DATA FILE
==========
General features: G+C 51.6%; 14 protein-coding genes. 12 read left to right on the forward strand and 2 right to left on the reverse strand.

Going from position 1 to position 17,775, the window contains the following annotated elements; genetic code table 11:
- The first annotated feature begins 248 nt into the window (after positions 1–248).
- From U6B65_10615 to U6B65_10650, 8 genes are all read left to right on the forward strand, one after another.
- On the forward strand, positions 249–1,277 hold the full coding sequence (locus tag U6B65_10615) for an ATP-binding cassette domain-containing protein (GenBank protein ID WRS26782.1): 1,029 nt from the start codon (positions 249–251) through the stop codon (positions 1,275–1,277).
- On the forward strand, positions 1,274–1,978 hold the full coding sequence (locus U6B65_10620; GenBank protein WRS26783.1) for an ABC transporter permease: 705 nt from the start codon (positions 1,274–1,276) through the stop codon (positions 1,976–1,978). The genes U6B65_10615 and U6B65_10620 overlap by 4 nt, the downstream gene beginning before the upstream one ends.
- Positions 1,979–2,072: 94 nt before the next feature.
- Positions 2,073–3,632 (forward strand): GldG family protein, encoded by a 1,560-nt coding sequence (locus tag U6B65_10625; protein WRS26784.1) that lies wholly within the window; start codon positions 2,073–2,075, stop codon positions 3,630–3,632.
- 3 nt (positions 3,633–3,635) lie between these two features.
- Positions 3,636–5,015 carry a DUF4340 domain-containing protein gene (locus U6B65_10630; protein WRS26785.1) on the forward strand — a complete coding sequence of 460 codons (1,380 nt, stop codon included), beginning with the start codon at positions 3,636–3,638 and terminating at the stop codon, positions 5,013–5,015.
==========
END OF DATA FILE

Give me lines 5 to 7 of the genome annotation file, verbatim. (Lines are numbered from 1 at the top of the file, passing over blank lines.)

- On the forward strand, positions 249–1,277 hold the full coding sequence (locus tag U6B65_10615) for an ATP-binding cassette domain-containing protein (GenBank protein ID WRS26782.1): 1,029 nt from the start codon (positions 249–251) through the stop codon (positions 1,275–1,277).
- On the forward strand, positions 1,274–1,978 hold the full coding sequence (locus U6B65_10620; GenBank protein WRS26783.1) for an ABC transporter permease: 705 nt from the start codon (positions 1,274–1,276) through the stop codon (positions 1,976–1,978). The genes U6B65_10615 and U6B65_10620 overlap by 4 nt, the downstream gene beginning before the upstream one ends.
- Positions 1,979–2,072: 94 nt before the next feature.